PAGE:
Geographic Information System (GIS) has come a long way since its inception, and there are several areas where future works can be done to further enhance its capabilities. Here are some of the potential areas for future work in GIS:
Integration of Artificial Intelligence (AI): The integration of AI can improve GIS’s ability to interpret and analyze data, automate processes, and provide intelligent decision-making capabilities.
Real-time data integration: The integration of real-time data streams can provide GIS with more up-to-date information, enabling better decision-making in a dynamic environment.
3D mapping and visualization: The development of 3D mapping and visualization capabilities can provide a more immersive experience for GIS users and improve their understanding of spatial data.
Mobile GIS: The development of mobile GIS capabilities can provide field workers with real-time access to spatial data, enabling them to make more informed decisions.
Big data processing: The processing of big data can provide GIS with a vast amount of data to analyze, which can lead to new insights and knowledge.
Interoperability: The development of standards and protocols for GIS interoperability can help overcome data incompatibility issues and facilitate data sharing between different GIS platforms.
Cybersecurity: The development of cybersecurity measures to protect sensitive spatial data from cyber attacks and data breaches.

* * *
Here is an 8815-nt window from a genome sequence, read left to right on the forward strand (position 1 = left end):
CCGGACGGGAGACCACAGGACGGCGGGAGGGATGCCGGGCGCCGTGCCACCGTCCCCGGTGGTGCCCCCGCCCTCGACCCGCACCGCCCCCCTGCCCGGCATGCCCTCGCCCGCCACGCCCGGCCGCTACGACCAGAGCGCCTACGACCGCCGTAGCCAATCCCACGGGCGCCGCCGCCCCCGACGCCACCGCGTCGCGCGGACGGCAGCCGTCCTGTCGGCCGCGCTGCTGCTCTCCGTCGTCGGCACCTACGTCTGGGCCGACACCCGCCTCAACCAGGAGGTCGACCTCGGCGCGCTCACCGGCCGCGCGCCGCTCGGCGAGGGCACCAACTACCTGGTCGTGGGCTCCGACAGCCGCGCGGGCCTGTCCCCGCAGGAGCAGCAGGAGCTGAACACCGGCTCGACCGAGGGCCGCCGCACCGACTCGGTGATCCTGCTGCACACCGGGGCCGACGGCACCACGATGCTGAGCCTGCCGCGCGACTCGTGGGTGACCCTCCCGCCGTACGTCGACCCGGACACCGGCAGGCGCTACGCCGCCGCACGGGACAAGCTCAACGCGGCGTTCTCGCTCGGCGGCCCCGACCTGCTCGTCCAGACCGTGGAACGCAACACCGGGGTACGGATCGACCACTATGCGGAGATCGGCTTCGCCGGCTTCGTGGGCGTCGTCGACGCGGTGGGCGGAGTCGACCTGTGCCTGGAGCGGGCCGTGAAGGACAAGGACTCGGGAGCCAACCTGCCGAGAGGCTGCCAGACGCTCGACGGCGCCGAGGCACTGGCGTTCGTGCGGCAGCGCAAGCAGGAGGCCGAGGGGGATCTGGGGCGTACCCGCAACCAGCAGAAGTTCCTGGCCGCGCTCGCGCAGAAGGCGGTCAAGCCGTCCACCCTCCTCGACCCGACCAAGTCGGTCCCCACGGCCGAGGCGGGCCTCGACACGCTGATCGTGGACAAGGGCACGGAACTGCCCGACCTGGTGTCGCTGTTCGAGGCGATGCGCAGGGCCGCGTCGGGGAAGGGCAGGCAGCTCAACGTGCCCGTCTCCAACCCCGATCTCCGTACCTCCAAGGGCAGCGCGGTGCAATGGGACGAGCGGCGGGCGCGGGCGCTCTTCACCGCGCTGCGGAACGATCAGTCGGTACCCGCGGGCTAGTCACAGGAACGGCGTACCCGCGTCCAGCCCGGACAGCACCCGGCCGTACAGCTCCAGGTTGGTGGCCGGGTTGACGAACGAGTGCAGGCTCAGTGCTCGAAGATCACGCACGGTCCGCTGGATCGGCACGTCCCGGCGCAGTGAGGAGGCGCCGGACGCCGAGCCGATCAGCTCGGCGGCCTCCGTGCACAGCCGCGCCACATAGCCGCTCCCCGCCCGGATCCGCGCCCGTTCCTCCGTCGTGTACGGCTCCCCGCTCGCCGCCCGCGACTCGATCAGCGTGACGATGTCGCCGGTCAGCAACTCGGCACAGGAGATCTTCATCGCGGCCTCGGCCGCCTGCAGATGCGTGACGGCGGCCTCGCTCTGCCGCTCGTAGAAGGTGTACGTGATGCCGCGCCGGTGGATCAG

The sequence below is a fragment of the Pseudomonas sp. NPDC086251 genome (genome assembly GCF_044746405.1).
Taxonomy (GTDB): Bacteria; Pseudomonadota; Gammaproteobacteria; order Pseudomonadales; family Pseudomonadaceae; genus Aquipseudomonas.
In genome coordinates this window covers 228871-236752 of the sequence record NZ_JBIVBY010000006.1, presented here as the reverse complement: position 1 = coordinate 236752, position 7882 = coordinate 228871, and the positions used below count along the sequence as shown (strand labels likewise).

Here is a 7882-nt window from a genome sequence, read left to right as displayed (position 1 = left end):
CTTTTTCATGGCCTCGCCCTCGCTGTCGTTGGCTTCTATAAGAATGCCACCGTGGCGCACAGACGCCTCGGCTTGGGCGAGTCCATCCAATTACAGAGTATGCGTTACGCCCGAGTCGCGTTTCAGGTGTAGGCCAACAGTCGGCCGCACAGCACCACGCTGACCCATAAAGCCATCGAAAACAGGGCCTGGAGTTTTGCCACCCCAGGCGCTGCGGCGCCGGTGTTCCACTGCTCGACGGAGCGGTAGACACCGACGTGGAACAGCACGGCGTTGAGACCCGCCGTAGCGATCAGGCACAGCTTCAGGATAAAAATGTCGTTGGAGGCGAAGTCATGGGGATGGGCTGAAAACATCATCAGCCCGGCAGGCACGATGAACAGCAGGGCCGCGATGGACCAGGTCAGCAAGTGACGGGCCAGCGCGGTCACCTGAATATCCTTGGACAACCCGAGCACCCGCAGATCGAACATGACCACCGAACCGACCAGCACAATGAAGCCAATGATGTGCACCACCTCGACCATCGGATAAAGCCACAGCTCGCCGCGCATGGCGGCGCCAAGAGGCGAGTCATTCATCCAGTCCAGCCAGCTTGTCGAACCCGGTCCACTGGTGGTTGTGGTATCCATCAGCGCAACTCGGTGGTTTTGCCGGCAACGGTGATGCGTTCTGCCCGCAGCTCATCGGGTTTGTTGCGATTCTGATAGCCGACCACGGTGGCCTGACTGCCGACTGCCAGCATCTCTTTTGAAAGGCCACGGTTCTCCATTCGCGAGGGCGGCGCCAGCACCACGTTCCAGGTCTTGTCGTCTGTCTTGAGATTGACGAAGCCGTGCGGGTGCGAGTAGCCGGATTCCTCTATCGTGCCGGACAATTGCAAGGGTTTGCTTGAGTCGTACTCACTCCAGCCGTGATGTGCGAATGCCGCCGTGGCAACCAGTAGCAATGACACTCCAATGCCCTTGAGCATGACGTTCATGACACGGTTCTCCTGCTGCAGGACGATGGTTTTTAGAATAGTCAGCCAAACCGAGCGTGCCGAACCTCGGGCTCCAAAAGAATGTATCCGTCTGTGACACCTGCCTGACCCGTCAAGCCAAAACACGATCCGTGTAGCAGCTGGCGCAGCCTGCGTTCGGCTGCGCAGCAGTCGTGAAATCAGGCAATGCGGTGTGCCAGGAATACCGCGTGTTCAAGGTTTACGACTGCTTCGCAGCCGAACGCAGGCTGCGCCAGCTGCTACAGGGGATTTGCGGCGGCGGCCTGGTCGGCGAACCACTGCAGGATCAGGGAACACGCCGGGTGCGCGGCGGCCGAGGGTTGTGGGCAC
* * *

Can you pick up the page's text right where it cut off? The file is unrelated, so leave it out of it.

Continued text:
Open-source GIS: The development of open-source GIS software can provide a more accessible and cost-effective solution for GIS users, especially for those in developing countries.
Overall, there are many areas where future works can be done in GIS, and these developments can enhance its capabilities and provide more value to users
In the past ten years, there is a rapid increase in the development of GIS field. Due to this growing interest, new applications will continue to present new challenges. Some of the challenges are: 1. New architectures –
- The existing advances that were made in RDBMSs and OODBMs and extended relational database technology helps in benefiting the client/server architecture. These client/server architecture is needed by GIS application.
- The entire nonspatial data is managed by DBMS after the separation of spatial from nonspatial data.
- As both types of data is evolved so calling for the appropriate modelling and integration takes place. Requirement for an appropriate tools is there for data transfer, workflow management and change management.
2. Data Sources –
- New methods for collecting data are introduced to the GIS community.